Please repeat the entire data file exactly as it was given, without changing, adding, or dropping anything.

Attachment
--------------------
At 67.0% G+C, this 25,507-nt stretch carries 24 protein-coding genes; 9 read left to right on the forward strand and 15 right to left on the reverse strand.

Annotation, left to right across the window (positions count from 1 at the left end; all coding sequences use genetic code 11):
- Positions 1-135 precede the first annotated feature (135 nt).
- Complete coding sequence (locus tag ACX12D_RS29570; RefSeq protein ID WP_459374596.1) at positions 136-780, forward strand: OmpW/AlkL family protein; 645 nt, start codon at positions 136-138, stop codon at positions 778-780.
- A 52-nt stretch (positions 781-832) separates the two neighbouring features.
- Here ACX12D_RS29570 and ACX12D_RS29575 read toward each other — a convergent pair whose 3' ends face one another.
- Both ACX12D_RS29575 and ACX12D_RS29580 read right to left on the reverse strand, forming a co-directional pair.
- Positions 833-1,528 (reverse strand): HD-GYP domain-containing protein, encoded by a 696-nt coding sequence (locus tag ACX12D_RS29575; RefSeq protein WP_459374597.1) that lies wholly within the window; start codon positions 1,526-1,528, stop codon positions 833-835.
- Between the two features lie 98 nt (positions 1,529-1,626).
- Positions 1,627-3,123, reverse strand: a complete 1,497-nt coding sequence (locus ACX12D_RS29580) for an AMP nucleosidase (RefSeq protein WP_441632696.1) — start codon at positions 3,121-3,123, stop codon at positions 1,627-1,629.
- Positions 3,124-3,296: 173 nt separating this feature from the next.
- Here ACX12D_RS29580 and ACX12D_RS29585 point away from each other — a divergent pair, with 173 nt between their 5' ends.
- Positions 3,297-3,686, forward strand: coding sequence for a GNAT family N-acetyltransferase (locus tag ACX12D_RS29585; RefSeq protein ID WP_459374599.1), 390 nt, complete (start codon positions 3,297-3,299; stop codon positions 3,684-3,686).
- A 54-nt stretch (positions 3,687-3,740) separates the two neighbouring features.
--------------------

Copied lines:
At 67.0% G+C, this 25,507-nt stretch carries 24 protein-coding genes; 9 read left to right on the forward strand and 15 right to left on the reverse strand.

Annotation, left to right across the window (positions count from 1 at the left end; all coding sequences use genetic code 11):
- Positions 1-135 precede the first annotated feature (135 nt).
- Complete coding sequence (locus tag ACX12D_RS29570; RefSeq protein ID WP_459374596.1) at positions 136-780, forward strand: OmpW/AlkL family protein; 645 nt, start codon at positions 136-138, stop codon at positions 778-780.
- A 52-nt stretch (positions 781-832) separates the two neighbouring features.
- Here ACX12D_RS29570 and ACX12D_RS29575 read toward each other — a convergent pair whose 3' ends face one another.
- Both ACX12D_RS29575 and ACX12D_RS29580 read right to left on the reverse strand, forming a co-directional pair.
- Positions 833-1,528 (reverse strand): HD-GYP domain-containing protein, encoded by a 696-nt coding sequence (locus tag ACX12D_RS29575; RefSeq protein WP_459374597.1) that lies wholly within the window; start codon positions 1,526-1,528, stop codon positions 833-835.
- Between the two features lie 98 nt (positions 1,529-1,626).
- Positions 1,627-3,123, reverse strand: a complete 1,497-nt coding sequence (locus ACX12D_RS29580) for an AMP nucleosidase (RefSeq protein WP_441632696.1) — start codon at positions 3,121-3,123, stop codon at positions 1,627-1,629.
- Positions 3,124-3,296: 173 nt separating this feature from the next.
- Here ACX12D_RS29580 and ACX12D_RS29585 point away from each other — a divergent pair, with 173 nt between their 5' ends.
- Positions 3,297-3,686, forward strand: coding sequence for a GNAT family N-acetyltransferase (locus tag ACX12D_RS29585; RefSeq protein ID WP_459374599.1), 390 nt, complete (start codon positions 3,297-3,299; stop codon positions 3,684-3,686).
- A 54-nt stretch (positions 3,687-3,740) separates the two neighbouring features.